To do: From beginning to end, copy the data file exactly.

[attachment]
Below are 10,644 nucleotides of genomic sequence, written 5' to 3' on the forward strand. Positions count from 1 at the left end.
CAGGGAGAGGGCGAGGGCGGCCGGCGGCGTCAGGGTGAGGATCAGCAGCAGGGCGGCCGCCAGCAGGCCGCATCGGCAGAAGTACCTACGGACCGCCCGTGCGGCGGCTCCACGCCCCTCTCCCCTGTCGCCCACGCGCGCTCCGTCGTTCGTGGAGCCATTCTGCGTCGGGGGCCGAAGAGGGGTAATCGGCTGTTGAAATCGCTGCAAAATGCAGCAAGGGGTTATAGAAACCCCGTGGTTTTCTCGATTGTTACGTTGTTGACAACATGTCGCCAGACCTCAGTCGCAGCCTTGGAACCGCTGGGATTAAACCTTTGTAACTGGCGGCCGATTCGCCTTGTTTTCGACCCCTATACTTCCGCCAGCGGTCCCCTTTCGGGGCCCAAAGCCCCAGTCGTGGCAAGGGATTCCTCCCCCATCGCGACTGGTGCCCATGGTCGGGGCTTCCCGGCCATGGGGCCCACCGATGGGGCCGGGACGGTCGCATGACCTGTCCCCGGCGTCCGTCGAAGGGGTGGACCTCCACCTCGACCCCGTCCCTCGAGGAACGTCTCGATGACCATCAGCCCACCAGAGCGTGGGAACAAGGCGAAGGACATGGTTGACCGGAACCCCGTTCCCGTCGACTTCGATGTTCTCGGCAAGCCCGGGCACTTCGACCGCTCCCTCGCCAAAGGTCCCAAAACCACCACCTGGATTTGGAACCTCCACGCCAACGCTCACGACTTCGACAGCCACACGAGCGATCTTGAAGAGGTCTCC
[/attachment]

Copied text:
Below are 10,644 nucleotides of genomic sequence, written 5' to 3' on the forward strand. Positions count from 1 at the left end.
CAGGGAGAGGGCGAGGGCGGCCGGCGGCGTCAGGGTGAGGATCAGCAGCAGGGCGGCCGCCAGCAGGCCGCATCGGCAGAAGTACCTACGGACCGCCCGTGCGGCGGCTCCACGCCCCTCTCCCCTGTCGCCCACGCGCGCTCCGTCGTTCGTGGAGCCATTCTGCGTCGGGGGCCGAAGAGGGGTAATCGGCTGTTGAAATCGCTGCAAAATGCAGCAAGGGGTTATAGAAACCCCGTGGTTTTCTCGATTGTTACGTTGTTGACAACATGTCGCCAGACCTCAGTCGCAGCCTTGGAACCGCTGGGATTAAACCTTTGTAACTGGCGGCCGATTCGCCTTGTTTTCGACCCCTATACTTCCGCCAGCGGTCCCCTTTCGGGGCCCAAAGCCCCAGTCGTGGCAAGGGATTCCTCCCCCATCGCGACTGGTGCCCATGGTCGGGGCTTCCCGGCCATGGGGCCCACCGATGGGGCCGGGACGGTCGCATGACCTGTCCCCGGCGTCCGTCGAAGGGGTGGACCTCCACCTCGACCCCGTCCCTCGAGGAACGTCTCGATGACCATCAGCCCACCAGAGCGTGGGAACAAGGCGAAGGACATGGTTGACCGGAACCCCGTTCCCGTCGACTTCGATGTTCTCGGCAAGCCCGGGCACTTCGACCGCTCCCTCGCCAAAGGTCCCAAAACCACCACCTGGATTTGGAACCTCCACGCCAACGCTCACGACTTCGACAGCCACACGAGCGATCTTGAAGAGGTCTCC